By Will Pruett
Watching TLC’s main event this past Sunday with vest-wearing dad Kurt Angle and his sons, Dean Ambrose and Seth Rollins taking on the absurd combination of wig wearing homicidal politician Kane, Braun Strowman, Cesaro, Sheamus, and Miz, I couldn’t help but think of how weird wrestling is. Mainly, I thought of WWE and its history of weird career-based wrestlers, odd Vince McMahon vendettas, bringing in various degrees of “reality” thus making everything less real, and mind-numbing storyline management structures. As I spent the overly long 45 minutes of that match having an existential crisis of wrestling fandom, I came to a conclusion. Wrestling isn’t “just wrestling” and we deserve better.
Over and over again, the criticism leveled at criticism from the anti-critical is that wrestling is “just wrestling.” They are saying wrestling isn’t a serious art form, a real source of entertainment, and will always be bad, so we need to accept it. Maybe they feel empowered by their ability to lower their own expectations. Maybe they are fine spending many hours per week on an entertainment source that disrespects them at its very core. Maybe they really don’t want anything better, but these people are so very wrong.
Wrestling is never “just wrestling.” At its best, wrestling tells us the story of human struggle. It tells us about rising above adversity and inspires viewers to do so. Wrestling tells those who watch it closely about good and evil and doing things the right way. Wrestling, when it comes together perfectly, can create a feeling of catharsis one cannot find anywhere else. This is why I watch. I watch for the moments where wrestling lives up to what it can be. I watch hoping to catch glimpses of wrestling being more.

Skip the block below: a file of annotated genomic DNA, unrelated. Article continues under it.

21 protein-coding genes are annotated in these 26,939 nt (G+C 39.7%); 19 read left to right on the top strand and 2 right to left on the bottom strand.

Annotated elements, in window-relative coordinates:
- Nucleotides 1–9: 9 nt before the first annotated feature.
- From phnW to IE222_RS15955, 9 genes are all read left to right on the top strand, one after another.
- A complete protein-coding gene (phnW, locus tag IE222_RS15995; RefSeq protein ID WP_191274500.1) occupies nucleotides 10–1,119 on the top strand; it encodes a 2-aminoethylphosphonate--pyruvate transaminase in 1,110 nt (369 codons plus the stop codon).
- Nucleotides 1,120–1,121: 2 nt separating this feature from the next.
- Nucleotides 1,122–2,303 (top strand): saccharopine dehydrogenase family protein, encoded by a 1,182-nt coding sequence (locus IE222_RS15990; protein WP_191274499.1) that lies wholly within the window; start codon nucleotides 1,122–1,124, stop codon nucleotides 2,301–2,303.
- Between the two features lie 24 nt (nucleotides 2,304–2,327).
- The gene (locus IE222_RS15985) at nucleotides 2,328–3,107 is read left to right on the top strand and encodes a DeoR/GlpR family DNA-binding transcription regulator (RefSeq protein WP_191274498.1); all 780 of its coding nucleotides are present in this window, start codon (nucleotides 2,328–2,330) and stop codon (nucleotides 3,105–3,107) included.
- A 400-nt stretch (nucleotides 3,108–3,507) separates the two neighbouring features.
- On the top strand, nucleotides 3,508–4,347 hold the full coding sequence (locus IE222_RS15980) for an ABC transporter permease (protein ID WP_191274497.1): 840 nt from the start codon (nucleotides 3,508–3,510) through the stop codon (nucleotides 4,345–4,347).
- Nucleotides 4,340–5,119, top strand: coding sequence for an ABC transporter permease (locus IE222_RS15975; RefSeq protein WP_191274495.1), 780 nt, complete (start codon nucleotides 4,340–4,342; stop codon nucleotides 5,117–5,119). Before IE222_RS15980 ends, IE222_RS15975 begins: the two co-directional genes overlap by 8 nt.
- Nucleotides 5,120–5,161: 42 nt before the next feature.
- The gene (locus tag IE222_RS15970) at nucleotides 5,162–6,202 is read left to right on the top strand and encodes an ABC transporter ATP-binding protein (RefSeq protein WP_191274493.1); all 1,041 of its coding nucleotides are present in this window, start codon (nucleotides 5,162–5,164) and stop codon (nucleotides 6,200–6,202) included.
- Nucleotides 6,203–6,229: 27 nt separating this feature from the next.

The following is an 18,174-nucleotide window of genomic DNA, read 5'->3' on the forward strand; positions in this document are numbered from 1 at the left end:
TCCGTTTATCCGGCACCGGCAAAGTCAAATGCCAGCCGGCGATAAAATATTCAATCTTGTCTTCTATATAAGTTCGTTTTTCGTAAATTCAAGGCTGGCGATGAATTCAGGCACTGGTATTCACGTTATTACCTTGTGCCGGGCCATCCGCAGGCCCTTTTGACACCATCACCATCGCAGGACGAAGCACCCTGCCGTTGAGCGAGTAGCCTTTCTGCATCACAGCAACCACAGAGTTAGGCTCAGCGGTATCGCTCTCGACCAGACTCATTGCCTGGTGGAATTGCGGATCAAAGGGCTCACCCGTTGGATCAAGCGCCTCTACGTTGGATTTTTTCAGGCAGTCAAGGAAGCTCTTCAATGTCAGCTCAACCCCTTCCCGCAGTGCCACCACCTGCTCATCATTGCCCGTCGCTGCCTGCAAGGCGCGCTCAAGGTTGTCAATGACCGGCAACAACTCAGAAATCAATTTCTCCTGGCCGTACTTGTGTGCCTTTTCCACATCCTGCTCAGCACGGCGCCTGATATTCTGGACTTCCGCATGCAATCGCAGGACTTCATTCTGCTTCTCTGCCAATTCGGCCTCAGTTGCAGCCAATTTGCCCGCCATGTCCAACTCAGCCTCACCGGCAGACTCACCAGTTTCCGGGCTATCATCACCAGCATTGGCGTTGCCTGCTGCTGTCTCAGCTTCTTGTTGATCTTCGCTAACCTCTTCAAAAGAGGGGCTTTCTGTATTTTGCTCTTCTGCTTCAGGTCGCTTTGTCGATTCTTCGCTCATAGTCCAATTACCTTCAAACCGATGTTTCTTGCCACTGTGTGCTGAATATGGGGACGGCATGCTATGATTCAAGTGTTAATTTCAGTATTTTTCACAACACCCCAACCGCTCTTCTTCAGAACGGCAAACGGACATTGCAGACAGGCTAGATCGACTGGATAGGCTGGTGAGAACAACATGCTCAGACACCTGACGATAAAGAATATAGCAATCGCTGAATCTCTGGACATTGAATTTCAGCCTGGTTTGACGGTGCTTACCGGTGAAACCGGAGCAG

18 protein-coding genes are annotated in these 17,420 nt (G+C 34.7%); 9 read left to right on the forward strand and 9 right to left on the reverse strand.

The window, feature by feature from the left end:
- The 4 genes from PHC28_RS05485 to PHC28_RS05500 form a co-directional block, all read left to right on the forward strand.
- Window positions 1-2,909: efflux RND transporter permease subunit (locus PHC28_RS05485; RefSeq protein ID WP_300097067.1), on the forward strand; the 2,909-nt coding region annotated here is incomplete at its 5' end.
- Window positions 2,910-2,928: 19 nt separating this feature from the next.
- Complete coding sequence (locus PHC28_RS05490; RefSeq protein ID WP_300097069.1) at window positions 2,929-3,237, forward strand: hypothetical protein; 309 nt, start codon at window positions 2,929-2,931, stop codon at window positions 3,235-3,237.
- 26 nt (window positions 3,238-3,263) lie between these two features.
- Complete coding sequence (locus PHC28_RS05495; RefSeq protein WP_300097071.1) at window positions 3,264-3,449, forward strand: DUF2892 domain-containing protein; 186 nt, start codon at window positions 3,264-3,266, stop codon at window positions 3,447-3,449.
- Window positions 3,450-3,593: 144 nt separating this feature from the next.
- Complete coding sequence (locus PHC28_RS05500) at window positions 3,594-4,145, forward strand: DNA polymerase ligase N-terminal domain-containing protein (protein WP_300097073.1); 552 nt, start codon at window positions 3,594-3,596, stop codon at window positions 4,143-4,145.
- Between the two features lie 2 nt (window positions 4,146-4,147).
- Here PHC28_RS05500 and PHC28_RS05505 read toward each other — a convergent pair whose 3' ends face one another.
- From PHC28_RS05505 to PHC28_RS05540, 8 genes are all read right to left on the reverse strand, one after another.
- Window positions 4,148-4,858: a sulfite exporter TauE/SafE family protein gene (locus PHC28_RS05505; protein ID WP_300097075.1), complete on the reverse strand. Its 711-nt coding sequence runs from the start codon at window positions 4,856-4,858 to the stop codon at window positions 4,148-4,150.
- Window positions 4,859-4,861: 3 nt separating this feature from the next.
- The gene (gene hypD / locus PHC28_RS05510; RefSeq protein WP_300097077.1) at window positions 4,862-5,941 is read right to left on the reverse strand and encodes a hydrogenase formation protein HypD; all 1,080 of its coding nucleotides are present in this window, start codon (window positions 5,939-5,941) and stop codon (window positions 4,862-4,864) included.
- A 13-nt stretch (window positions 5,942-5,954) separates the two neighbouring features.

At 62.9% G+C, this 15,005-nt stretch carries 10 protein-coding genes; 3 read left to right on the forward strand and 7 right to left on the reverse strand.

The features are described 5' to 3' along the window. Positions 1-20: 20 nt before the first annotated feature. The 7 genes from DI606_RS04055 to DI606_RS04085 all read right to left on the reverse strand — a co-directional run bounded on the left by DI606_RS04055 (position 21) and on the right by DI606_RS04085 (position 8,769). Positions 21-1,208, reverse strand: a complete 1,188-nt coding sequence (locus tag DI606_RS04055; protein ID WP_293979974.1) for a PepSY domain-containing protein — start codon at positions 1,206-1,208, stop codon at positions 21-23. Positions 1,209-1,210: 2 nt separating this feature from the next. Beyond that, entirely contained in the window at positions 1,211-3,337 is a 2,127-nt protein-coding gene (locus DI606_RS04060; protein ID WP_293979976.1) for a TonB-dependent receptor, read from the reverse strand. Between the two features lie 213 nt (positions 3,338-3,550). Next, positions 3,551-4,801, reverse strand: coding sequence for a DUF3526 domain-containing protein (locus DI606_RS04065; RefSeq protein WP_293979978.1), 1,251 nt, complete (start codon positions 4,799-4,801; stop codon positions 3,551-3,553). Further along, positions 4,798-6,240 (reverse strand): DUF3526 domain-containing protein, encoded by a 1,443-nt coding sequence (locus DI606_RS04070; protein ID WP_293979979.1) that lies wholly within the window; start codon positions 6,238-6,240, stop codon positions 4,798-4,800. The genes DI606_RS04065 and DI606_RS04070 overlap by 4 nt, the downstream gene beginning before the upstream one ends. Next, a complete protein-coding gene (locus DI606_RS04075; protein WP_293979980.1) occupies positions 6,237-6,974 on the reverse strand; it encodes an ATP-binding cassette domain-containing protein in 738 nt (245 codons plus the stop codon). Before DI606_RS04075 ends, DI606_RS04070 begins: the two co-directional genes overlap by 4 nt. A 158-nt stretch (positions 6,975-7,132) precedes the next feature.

Professional wrestling is a massive medium capable of encompassing just about any genre. Wrestling has immense potential for comedy, drama, romance, horror, and any crossover of them. Even the TLC match from Sunday has elements of horror with Kane, the classic comeback story with Kurt Angle, and Ambrose and Rollins brought elements of action comedy. All of this and the match wasn’t even good!
What if we expected better from WWE? What if, as fans, we told them absurd meandering senseless matches like TLC’s main event weren’t acceptable? Even when they’re entertaining, they serve no purpose. TLC filled time, but little else. Why would someone waste 45 minutes on it?
Imagine a wrestling world with consistency of character and intricately told stories. I’m not just talking about drama here. I want great comedy wrestling. I want great action film-esque wrestling. I want great romance-based wrestling (without tired tropes like “crazy” or gullible women falling for nefarious men).
What’s the excuse for WWE not producing something great on a semi-regular basis? What’s the reasoning for a lack of great stories? WWE often prioritizes short term financial gain over long term storytelling. They want to do everything right away and patience isn’t a strong suit. If all of entertainment did this, we’d live in a world with only Pirates of the Caribbean sequels. No one wants that.